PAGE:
Is accretion disc around a Kerr black hole the result of its frame dragging?

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    $\begingroup$ Plain Newtonian mechanics predicts an accretion disk, so I don't think you could reasonably say frame dragging is the cause. I assume it influences the state of the disk in some way, though. $\endgroup$
    – g s
    Commented Oct 20, 2021 at 18:39

2 Answers 2


No, you get accretion disks around other bodies too, like stars during planetary system formation and especially in binaries when the companion star overflows the Roche lobe. They become particularly noticeable for dense objects, though.

The reason for an accretion disk is that gas and dust orbiting something will not spiral inward unless there is some dissipative interaction that allows it to shed energy and angular momentum. If we consider a random cloud around a dense object, interactions between constituent particles can make one particle go into a closer orbit while the other goes into a higher orbit (carrying off some angular momentum), plus release some energy that is radiated away. Conservation of overall angular momentum will also flatten the cloud into a disk orthogonal to the angular momentum vector as it self-interacts and loses energy. The result is an accretion disk where turbulence, friction, particle interactions and sometimes electromagnetic effects serve to dissipate energy that is radiated away. As mass spirals inwards potential energy becomes kinetic energy, and for dense objects the high velocities produce noticeable radiation.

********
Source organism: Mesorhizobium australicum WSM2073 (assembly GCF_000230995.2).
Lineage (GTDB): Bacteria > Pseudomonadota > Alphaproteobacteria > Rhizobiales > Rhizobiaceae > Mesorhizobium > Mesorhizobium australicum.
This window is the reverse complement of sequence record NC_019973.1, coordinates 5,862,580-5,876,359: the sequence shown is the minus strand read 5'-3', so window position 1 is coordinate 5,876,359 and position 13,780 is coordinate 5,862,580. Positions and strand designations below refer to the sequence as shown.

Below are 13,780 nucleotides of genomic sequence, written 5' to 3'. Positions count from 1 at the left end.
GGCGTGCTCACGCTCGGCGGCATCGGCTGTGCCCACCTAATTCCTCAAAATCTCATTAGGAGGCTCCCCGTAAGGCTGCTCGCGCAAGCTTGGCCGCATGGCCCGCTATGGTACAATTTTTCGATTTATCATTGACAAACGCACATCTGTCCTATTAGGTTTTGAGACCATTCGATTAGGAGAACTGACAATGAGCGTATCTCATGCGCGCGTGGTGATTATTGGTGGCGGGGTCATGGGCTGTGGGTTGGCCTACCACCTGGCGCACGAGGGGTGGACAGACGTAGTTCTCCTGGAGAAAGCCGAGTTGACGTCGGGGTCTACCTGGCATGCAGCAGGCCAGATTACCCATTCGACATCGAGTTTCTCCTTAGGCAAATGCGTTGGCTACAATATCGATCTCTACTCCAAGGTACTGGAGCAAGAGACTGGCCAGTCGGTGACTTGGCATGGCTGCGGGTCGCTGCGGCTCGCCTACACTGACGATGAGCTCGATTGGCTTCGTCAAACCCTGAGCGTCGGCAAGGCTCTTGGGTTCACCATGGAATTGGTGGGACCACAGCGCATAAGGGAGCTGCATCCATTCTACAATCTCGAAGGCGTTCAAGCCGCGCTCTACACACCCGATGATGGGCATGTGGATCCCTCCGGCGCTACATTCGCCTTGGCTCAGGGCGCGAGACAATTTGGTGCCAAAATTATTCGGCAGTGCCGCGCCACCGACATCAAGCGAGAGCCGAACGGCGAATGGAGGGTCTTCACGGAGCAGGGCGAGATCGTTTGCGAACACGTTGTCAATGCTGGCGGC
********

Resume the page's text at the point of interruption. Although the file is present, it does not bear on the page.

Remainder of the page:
Frame dragging matters only very close to a black hole. A more important limit is the innermost stable circular orbit (ISCO): as the disk matter passes it, the matter will plunge inward. This is the inner edge of the disk. One could image a counter-rotating disk where frame dragging makes the ISCO further out, but it is expected that the disk and the hole typically rotates in the same direction.


Accretion disk is not caused by frame dragging. Accretion disk is formed due to the gravitational attraction of matter surrounding a black hole. In general, black hole accretion is a transonic process. On the other hand, frame dragging is caused only around rotating black holes described by the Kerr metric.

For reference, you can look at the following papers:

Transonic Accretion and Winds Around Pseudo-Kerr Black Holes And Comparison with General Relativistic Solutions

Constraints on Transonic Black Hole Accretion

Rotating accretion flows: From Infinity to the Black Hole

Horizon-penetrating Transonic Accretion Discs Around Rotating Black Holes


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